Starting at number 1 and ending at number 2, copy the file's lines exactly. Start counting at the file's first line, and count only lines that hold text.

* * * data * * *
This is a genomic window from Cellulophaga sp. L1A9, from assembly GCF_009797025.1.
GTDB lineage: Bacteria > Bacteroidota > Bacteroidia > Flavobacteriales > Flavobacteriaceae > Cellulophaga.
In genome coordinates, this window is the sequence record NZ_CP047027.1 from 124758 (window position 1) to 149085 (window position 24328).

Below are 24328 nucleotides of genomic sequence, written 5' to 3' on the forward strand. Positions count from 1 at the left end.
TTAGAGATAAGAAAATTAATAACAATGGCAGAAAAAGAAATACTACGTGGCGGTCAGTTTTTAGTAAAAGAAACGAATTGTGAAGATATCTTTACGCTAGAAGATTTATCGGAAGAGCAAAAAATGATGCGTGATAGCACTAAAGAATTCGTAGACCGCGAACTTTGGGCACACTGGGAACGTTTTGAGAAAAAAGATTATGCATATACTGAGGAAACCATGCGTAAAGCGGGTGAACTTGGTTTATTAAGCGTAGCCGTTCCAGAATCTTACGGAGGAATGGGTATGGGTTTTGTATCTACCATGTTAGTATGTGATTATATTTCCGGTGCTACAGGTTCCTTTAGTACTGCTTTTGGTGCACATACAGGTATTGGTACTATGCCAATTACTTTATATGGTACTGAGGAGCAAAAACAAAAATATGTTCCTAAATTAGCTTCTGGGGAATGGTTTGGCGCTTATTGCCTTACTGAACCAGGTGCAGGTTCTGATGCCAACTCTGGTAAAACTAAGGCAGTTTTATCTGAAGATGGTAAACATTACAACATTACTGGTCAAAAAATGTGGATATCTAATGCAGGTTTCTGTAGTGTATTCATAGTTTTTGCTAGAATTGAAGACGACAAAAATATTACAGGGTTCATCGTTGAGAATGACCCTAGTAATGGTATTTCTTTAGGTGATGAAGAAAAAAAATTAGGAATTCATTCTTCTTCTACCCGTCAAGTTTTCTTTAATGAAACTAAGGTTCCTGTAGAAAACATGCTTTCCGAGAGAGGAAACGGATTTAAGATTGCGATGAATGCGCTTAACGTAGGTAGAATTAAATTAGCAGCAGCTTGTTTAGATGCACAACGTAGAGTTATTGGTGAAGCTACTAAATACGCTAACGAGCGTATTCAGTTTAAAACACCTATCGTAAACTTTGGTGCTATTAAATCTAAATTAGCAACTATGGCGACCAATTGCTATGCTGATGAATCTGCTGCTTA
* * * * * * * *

This is a genomic window from Cellulophaga sp. L1A9, from assembly GCF_009797025.1.
GTDB lineage: Bacteria > Bacteroidota > Bacteroidia > Flavobacteriales > Flavobacteriaceae > Cellulophaga.